While the phrase “Silicon Valley” was coined in 1971, it took almost 10 years for it to stick.
The heyday of semiconductor innovation gave rise to the PC era in the 80s, and hardware companies began sprouting up across the Valley.
When the Internet emerged in the late 90s, the population of newly sprouted millionaire Internet and software entrepreneurs soared amidst the semiconductor and hardware stalwarts. Investors came flocking, as they were able to put up less money and get a bigger payoff in a shorter amount of time than previously possible in the hardware tech sector. Then, of course, the bubble burst and the dust settled.
But what happened back then — the funding gap between hardware and software — is in many ways happening again. This time, mobile devices and tablets are widening the gap even further. With the migration of higher computing power to the smartphone, there are more opportunities for entrepreneurs to reach consumers with their applications or software and return larger profits faster.
And yet again, Silicon Valley investors and engineers are ignoring core technology innovation — at their own peril.
It’s time to rethink how we approach this industry so we can bring financial velocity to hardware-based companies and put the Silicon back in Silicon Valley, enabling it to lead the resurgence in core technology innovation and support the growth of the Internet of things.
A recent New York Times Magazine article that has been churning up opinions on both sides in the Valley encapsulates the current state of the hardware/software gap well. The author, Yiren Lu, points out that semiconductors, data storage and networking are being ignored by young engineers. But without a good router, you can’t use Dropbox and without Nividia‘s graphics processing unit, there won’t be any laughs about your BuzzFeed GIF.
Were mobile devices simply becoming smarter, incremental upgrades to the existing infrastructure might suffice. However, there is a whole new breed of devices further connecting people to the cloud. “Appcessories,” or wearable devices that connect bioinformatic sensors and location information about a person to or through their phone (and soon directly to the cloud), are just starting to proliferate.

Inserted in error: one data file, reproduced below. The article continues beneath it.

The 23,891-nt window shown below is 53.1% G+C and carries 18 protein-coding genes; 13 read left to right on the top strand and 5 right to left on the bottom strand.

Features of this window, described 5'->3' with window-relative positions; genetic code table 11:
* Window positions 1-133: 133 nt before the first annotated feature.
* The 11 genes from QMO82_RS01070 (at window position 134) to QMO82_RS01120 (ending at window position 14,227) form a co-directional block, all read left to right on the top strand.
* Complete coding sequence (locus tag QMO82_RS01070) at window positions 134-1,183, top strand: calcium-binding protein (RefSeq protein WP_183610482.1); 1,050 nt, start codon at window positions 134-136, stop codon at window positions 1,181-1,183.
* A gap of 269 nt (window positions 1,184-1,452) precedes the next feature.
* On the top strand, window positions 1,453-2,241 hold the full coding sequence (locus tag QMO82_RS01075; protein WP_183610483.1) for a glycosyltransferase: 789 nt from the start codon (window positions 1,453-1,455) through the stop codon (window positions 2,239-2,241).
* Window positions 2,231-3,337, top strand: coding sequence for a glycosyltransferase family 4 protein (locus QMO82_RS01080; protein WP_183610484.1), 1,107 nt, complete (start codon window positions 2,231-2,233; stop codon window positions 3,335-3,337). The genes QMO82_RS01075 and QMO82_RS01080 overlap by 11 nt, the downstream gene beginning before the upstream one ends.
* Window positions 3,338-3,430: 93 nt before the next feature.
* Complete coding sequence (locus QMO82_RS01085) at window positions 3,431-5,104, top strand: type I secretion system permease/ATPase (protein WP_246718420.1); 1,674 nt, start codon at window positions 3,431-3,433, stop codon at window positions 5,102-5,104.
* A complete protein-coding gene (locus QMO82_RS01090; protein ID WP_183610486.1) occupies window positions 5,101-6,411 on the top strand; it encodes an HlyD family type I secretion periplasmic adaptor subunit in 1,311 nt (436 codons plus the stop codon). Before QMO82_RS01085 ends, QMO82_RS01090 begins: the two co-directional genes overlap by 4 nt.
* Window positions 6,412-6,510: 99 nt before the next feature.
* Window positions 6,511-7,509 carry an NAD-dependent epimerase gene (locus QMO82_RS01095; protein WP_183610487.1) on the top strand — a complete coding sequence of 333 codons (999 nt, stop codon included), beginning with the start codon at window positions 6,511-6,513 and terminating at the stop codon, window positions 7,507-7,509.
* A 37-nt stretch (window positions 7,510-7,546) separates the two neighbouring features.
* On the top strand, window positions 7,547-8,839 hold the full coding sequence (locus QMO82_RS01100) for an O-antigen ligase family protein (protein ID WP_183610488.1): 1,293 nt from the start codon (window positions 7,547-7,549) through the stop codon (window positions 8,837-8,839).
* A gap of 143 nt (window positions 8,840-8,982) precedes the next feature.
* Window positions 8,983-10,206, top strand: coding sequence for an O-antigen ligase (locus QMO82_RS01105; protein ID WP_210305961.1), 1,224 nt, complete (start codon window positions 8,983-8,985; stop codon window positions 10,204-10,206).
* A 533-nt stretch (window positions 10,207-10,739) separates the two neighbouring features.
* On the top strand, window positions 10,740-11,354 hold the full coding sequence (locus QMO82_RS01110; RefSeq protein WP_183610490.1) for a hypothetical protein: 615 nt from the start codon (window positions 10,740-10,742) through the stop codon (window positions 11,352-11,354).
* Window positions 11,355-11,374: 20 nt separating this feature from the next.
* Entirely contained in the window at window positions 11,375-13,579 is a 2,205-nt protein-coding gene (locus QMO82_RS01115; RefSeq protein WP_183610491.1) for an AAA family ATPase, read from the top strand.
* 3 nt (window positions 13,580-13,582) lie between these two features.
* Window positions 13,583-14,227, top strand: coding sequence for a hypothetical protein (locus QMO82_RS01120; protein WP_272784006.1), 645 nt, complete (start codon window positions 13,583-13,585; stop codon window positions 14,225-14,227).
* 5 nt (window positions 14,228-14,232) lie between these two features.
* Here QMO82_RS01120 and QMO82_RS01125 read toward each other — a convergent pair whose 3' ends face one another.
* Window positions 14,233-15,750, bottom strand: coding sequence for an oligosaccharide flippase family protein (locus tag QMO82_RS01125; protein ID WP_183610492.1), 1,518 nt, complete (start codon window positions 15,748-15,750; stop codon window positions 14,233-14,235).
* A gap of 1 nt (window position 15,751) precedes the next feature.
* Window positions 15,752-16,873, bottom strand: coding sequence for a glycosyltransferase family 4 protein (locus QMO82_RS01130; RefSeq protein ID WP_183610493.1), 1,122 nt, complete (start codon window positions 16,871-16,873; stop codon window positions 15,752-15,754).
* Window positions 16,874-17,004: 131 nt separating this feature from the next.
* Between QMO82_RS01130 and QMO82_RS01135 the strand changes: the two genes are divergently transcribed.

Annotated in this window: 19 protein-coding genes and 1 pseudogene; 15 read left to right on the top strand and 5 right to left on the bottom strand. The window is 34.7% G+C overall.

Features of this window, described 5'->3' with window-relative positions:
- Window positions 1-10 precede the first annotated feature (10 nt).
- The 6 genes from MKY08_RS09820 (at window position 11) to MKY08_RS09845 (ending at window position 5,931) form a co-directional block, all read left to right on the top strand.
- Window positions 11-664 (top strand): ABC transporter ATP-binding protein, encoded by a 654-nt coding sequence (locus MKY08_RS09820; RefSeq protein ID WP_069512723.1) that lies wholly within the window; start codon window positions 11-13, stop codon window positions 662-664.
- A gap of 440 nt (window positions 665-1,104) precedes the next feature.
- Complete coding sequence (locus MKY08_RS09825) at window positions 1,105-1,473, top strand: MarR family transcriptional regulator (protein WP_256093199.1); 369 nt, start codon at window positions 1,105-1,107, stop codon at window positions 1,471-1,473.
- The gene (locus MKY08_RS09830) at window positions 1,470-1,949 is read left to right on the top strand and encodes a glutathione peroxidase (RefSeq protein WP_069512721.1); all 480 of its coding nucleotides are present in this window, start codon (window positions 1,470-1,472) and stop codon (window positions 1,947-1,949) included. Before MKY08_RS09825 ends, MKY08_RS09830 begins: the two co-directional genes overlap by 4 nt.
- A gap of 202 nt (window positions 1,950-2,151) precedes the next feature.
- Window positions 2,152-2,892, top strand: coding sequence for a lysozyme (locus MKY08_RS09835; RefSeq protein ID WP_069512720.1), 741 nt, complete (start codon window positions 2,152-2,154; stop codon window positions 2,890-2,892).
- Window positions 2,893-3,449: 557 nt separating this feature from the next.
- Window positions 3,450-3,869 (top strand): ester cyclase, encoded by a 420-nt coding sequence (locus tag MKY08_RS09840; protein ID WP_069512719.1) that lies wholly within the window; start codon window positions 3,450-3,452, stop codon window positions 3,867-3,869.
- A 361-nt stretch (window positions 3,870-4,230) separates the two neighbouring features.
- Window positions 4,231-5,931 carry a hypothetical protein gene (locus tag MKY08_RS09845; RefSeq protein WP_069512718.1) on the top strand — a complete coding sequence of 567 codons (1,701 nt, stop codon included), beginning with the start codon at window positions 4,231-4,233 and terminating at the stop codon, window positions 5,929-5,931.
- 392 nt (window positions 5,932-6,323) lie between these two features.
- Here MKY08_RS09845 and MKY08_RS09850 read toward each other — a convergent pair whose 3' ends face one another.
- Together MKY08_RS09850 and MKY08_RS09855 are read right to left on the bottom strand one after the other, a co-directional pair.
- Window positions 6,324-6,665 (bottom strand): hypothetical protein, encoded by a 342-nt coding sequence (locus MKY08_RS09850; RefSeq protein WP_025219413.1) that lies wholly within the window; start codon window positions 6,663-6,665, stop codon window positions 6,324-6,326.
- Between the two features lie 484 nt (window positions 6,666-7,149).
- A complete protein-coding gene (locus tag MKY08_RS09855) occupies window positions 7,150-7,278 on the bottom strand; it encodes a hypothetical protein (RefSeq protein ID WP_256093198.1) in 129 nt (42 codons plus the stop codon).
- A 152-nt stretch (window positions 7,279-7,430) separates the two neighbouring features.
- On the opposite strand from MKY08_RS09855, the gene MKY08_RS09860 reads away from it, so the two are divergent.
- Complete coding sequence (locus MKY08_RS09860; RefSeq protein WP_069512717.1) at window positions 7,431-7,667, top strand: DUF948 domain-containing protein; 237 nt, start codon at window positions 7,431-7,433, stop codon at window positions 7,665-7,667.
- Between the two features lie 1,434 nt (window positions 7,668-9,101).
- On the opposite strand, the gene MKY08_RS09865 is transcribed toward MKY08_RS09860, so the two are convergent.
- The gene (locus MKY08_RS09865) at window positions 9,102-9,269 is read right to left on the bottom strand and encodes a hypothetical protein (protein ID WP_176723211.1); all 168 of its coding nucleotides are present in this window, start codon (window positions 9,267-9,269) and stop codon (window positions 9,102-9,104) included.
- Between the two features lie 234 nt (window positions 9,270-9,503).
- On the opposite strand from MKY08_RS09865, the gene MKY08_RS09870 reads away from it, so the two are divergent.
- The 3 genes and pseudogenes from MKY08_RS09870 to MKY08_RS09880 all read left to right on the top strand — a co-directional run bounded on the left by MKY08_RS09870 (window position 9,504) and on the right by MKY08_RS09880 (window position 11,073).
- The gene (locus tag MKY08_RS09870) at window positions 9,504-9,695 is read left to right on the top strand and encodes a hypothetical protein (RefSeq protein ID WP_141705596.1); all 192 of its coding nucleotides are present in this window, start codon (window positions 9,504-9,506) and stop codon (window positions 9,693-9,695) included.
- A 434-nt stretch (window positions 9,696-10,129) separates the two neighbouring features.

As mobile devices become the dominant computing platform, data and processing are increasingly being pushed into the cloud. Simultaneously, the cloud extends beyond just smart phones and computers into wearables, the home, the car, ad infinitum — the Internet of things. The corresponding hardware, software and energy infrastructure to run and manage all these communications requires true innovations that build upon one another to grow exponentially along with the market demands.
But this means trouble for Silicon Valley, because the VC model for core technologies is broken.
For too long now, and justifiably so from the investors’ point of view, dollars have flowed to apps and consumer devices — to the detriment of innovation in core technologies.
Mass consolidation of potential hardware company acquirers, an extinct IPO market for these companies, and rising development costs destroyed the ecosystem for investors, entrepreneurs, and the surviving industry leaders. Investors need exits, entrepreneurs need acquirers, and industry leaders need startups — their lifeblood for innovation. So no wonder core innovation languishes.
Some steps are being taken to right the ship. By necessity, industry leaders are loosening their purse strings and making more strategic investments. Exceptionally bold entrepreneurs are exploring new funding models. And traditional VC investors … well, they are largely waiting for the returns to appear before jumping back in wholeheartedly.
More needs to be done, now. The break in the ecosystem needs to be attacked directly by pioneering new funding models, creating new alliances and by daring to deploy capital, operate in a “capital-light” manner, fail quickly, and innovate constantly.
Above: Angel Orrantia
Image Credit: SK Telecom Americas
A veteran of the semiconductor and hardware industry in diverse roles including IC design (at Intel), business development (at Applied Materials) and IP litigation (at Fenwick and West), Angel is now focused on reinvigorating the funding ecosystem for semiconductor and hardware, to help foster innovation in Silicon Valley. He’s currently heading up SK Telecom Americas’ SKTA Innovation Accelerator.
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